To Kill a mocking bird Persuasive Argument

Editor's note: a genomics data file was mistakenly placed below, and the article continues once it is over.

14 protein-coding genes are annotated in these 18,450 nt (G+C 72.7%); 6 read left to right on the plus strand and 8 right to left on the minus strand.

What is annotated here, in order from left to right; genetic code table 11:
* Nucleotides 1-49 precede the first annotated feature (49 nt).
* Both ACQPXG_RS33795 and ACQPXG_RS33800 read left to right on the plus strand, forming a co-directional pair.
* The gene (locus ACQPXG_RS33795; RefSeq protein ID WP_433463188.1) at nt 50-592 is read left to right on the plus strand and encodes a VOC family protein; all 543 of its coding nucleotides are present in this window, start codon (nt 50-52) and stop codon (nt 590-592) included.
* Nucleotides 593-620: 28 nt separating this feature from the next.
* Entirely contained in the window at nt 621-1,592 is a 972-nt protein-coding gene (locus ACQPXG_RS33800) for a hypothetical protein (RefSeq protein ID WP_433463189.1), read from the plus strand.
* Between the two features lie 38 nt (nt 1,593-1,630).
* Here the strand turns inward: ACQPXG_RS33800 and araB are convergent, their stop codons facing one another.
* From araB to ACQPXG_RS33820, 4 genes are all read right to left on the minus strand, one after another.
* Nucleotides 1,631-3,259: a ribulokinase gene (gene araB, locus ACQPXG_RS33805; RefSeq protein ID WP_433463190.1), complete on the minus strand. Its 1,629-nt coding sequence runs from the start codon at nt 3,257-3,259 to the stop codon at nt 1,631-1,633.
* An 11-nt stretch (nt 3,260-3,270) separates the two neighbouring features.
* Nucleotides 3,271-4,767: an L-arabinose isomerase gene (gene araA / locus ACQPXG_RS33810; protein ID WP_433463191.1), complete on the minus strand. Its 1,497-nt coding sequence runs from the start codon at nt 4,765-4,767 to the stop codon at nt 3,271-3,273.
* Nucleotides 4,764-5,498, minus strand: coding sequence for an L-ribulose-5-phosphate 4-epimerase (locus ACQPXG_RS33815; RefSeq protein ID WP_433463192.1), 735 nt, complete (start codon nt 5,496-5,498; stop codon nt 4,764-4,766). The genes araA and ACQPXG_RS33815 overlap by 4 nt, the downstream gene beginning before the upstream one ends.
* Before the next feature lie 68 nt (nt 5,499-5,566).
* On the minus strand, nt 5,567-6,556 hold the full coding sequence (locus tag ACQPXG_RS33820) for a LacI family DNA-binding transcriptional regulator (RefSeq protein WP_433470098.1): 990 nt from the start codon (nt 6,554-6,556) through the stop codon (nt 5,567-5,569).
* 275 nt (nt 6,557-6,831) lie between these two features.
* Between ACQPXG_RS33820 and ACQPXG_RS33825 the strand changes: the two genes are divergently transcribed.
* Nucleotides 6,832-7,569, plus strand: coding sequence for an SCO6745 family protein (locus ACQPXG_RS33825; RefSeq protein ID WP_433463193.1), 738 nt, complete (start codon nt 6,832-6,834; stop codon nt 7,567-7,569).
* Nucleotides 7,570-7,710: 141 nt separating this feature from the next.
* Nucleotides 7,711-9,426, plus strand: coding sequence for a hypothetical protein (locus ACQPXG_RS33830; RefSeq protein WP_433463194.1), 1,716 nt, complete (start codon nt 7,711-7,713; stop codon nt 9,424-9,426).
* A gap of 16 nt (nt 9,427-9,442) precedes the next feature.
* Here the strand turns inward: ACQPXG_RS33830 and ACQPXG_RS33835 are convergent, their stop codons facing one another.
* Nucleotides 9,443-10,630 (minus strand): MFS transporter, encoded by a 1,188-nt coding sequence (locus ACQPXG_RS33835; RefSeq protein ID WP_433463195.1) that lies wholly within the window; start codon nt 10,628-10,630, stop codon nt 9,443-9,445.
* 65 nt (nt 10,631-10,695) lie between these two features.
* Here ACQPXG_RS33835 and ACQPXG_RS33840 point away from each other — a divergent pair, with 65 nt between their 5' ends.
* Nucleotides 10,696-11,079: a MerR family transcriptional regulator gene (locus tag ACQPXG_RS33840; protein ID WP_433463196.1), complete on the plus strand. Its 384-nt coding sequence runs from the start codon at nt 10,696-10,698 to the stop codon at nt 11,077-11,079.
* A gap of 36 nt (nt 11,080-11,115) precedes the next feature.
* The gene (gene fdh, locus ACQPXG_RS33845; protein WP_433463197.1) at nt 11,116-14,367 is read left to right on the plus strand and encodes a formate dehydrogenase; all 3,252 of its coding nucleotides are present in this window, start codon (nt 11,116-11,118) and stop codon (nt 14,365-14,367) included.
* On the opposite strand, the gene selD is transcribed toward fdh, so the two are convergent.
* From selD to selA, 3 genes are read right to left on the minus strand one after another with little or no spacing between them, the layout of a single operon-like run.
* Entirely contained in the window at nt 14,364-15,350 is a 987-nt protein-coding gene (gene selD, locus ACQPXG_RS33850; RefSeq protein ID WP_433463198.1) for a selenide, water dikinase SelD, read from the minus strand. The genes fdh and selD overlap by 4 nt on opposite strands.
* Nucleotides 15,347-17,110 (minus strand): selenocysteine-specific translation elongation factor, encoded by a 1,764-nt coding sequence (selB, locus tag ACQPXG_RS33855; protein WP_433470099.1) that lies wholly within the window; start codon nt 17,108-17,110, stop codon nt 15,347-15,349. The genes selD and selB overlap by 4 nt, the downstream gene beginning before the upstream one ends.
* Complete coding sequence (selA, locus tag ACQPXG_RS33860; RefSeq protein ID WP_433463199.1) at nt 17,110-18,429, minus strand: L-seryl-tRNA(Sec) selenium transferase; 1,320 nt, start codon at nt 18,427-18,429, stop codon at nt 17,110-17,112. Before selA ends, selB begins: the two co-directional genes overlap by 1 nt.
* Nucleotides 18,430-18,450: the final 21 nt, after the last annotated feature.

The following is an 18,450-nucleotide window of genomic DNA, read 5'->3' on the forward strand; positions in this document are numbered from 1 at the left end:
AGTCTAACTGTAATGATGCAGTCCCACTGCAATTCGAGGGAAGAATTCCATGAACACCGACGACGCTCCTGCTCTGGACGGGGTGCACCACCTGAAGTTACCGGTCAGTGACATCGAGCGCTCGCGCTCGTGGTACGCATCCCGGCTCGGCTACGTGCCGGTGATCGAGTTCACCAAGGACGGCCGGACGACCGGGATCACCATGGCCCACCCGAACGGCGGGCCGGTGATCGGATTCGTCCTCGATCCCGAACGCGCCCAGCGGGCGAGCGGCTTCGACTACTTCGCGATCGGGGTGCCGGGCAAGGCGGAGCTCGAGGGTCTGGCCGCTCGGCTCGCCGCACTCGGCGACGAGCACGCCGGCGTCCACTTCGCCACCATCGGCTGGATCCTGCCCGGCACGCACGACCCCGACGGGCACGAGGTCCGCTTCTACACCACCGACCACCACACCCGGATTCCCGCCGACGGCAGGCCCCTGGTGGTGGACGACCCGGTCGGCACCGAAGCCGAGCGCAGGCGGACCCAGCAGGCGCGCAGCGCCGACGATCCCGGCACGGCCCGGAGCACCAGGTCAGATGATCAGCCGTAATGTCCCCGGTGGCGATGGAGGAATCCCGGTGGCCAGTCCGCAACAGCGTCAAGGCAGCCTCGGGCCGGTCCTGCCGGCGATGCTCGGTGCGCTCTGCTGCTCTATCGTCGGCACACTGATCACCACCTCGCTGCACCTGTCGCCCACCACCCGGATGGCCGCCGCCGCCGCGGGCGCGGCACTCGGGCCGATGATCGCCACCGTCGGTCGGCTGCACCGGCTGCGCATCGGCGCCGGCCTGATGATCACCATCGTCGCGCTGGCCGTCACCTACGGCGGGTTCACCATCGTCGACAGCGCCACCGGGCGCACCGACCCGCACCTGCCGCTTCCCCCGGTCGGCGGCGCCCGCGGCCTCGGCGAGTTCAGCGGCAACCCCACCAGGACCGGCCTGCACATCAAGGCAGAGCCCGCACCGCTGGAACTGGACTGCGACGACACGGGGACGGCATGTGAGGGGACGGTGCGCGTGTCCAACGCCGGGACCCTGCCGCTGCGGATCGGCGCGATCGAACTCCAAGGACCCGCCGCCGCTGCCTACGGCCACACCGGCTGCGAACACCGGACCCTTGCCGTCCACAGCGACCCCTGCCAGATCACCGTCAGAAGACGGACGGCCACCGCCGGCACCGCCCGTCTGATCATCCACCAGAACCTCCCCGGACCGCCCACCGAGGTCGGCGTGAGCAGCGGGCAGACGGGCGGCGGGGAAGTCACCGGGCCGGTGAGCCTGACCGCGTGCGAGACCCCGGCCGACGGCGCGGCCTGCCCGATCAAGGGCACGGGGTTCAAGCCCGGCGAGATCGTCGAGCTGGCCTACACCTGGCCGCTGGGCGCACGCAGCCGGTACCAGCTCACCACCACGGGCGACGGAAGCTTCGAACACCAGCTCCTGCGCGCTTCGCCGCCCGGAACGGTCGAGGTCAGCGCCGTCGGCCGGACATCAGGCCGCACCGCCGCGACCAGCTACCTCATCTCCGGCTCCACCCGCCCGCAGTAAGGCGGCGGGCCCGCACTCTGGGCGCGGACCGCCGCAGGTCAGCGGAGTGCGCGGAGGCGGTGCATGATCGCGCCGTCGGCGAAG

What did Jem, Scout, and Dill learn over the course of the story? Would you consider Atticus Finch a hero? Why or why not? In what way did Boo Radley defy stereotyped expectations? How likely is a repeat of the events of this novel in our modern social and legislative climate? Has a similar injustice happened in recent history? How may average citizens work to prevent further incidents of judicial injustice?IntroductionYou will write a persuasive argument for Scout to convince Mr. Ewell that he should be more just. To persuade effectively, you must use facts and details from the book.Note: With your teacher, please review your school’s acceptable use policy for work on the Internet. Also, links to the Web often change. Tell your teacher when you find a poor link in this guide.The TaskPut yourself in Scout’s position and convince Mr. Ewell that he should be more fair. You are trying to convince your readers–and Mr. Ewell–to accept your point of view.The Process1. Provide reasons for Mr. Ewell to understand and agree with Scout’s point of view on each point.2. Look at the web sites below to find out different ways to write persuasive essays.Standard Five-Paragraph EssayWriting a Persuasive Essay3. Develop your first draft according to your planning and organizing.Make sure the opening paragraph gains the reader´s attention.Address different sides of the issues.4. Revise and edit your work.5. Upload the final draft.


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